Positive stance towards Iceland – public opposition to Turkey

Jean-Marie Majerus
Luxembourg’s government has a positive attitude concerning the Icelandic application for EU membership. However, Iceland, as every other candidate state, has to pass the normal accession procedure. In fact, this will be much easier since Iceland, as a member of the Nordic Union, is already a member of the Schengen Information System and the European Economic Area. As Eurobarometer polls show, Luxembourg’s population has no problems admitting Icelanders, which might not only be explained by the presence of an Icelandic community in Luxembourg, but also because Icelandic Airways used Luxembourg’s Findel Airport as a hub for its continental European flights. The bad performance of some Icelandic banks in the most recent financial crisis did not really jeopardise this positive approach.
Luxembourg’s Minister of Foreign Affairs, Jean Asselborn, visited the Western Balkans in February 2010 and used this opportunity to explain the Luxembourgish approach towards EU enlargement in the Western Balkans. After his meeting with Foreign Affairs Minister Milan Rocen from Montenegro, Asselborn praised the efforts made by this Western Balkans’ nation to come closer to the EU. Asselborn especially praised the efforts made over the past years in the field of visa free entrance into Schengen-countries, and he recalled the stabilisation pact signed by Montenegro in 2007. Furthermore, the efforts made by Montenegro to respond to the EU questionnaire were also highly appreciated. Asselborn reaffirmed Luxembourg’s firm commitment to offer the Balkan states a place inside the EU. He reiterated his encouragement to Western Balkan nations to reinforce their reform process and to strengthen their regional cooperation.
In Skopje, capital of (the Former Yugoslav Republic of) Macedonia (FYROM) the Ministers of Foreign Affairs Asselborn and Milososki underlined the positive character of the progress reports presented by the European Commission. Obviously, the debate on the official name of FYROM continues to be the main obstacle to the EU membership of Macedonia. Asselborn could not present a magician’s solution to this most difficult problem. However, he compared the Greek-Macedonian conflict with German-French relations after World War II: “Only a resolute future-oriented spirit may be able to offer a solution. This solution will neither be dictated in Paris nor in Berlin and certainly not in Luxembourg.”[1] Macedonian Foreign Minister Antonio Milososki tried to compare the Macedonian situation with relations between the Grand Duchy of Luxembourg and the Belgian province of Luxembourg.[2] Asselborn was satisfied with the significant progress made by Macedonia in the fields of justice and police affairs. Furthermore, the government of Macedonia stabilised, in his eyes, the national institutions respecting fundamental rights and common law.[3]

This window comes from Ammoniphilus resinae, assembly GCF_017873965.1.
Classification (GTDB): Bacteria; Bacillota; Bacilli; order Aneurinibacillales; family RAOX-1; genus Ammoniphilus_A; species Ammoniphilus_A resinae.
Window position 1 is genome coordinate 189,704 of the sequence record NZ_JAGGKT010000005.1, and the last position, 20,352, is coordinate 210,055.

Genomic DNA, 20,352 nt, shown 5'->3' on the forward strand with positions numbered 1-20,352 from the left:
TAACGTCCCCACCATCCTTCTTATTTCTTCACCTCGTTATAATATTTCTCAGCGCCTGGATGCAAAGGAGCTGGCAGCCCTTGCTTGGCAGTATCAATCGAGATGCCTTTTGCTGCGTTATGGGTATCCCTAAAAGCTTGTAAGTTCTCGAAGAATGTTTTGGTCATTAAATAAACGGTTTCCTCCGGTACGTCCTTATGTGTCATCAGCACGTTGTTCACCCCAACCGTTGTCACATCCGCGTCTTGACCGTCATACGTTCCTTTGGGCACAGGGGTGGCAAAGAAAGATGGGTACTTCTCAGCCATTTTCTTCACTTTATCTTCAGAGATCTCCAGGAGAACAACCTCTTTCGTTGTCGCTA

Asselborn’s position reflects the general opinion of the Luxembourgish public as it is expressed in the press and parliament. [4]
As the Eurobarometer opinion surveys taken over the past years confirm, there is an outright majority in Luxembourg’s public opinion which opposes any admission of Turkey into the EU in the foreseeable future.[5] Luxembourg has nevertheless accepted, like its partners, to start an open-ended negotiation process leading to possible Turkish EU membership. So far, this situation has not changed. There are political and economic analysts in Luxembourg who do see advantages in a possible Turkish membership.[6] Generally speaking, the membership perspectives of Turkey or other countries which are not included in the next enlargement round are not a topic on the political agenda of the public opinion and political class in Luxembourg. In general, Luxembourg’s voters do not like any further enlargement of the EU before consolidation of the last one.[7]
In his last declaration on foreign and European policy, Minister Asselborn pointed out that he supports all efforts to create stability and prosperity beyond the EU’s outside borders in the Mediterranean and Eastern Europe. Luxembourg wants to offer the necessary diplomatic, financial, economic and political instruments within the framework of the European Neighbourhood Policy. Luxembourg gives equal importance to relations with the south, meaning the Union for the Mediterranean and the Barcelona Process, as it gives to the Eastern Partnership. In the Luxembourgish parliament, no political party contested this point from the Minister of Foreign Affairs’ declaration.[8]

[1] Europaforum.lu: Les questions européennes au centre du “tour des Balkans” de Jean Asselborn, 9-11 February 2010, available at: (last access: 22 June 2010).

[2] In fact both situations cannot be compared for historical, geographical and political reasons. See: RTL Radio Letzebuerg: Den Ausseminister op Viste am Balkan, 10 February 2010.

[3] Europaforum.lu: Les questions européennes au centre du “tour des Balkans” de Jean Asselborn, 9-11 February 2010, available at: (last access: 22 June 2010).

[4] La Voix: L’ARYM aux portes de l’UE, 11 February 2010; Tageblatt: Die schwierige Überwindung der Vergangenheit, 11 February 2010.

[5] Eurobaromètre 69: L’opinion publique dans l’Union européenne, printemps 2008, Luxembourg.

[6] Serge Kennerknecht: Gestärkt, geschwächt, Tageblatt, 31 March 2010.

[7] Eurobaromètre 69: L’opinion publique dans l’Union européenne, printemps 2008, Luxembourg.

[8] The policy defined in this declaration has not changed in the meantime. See: Jean Asselborn, Ministre des
Affaires étrangères: Déclaration de politique étrangère à la Chambre des députés,18 November 2009.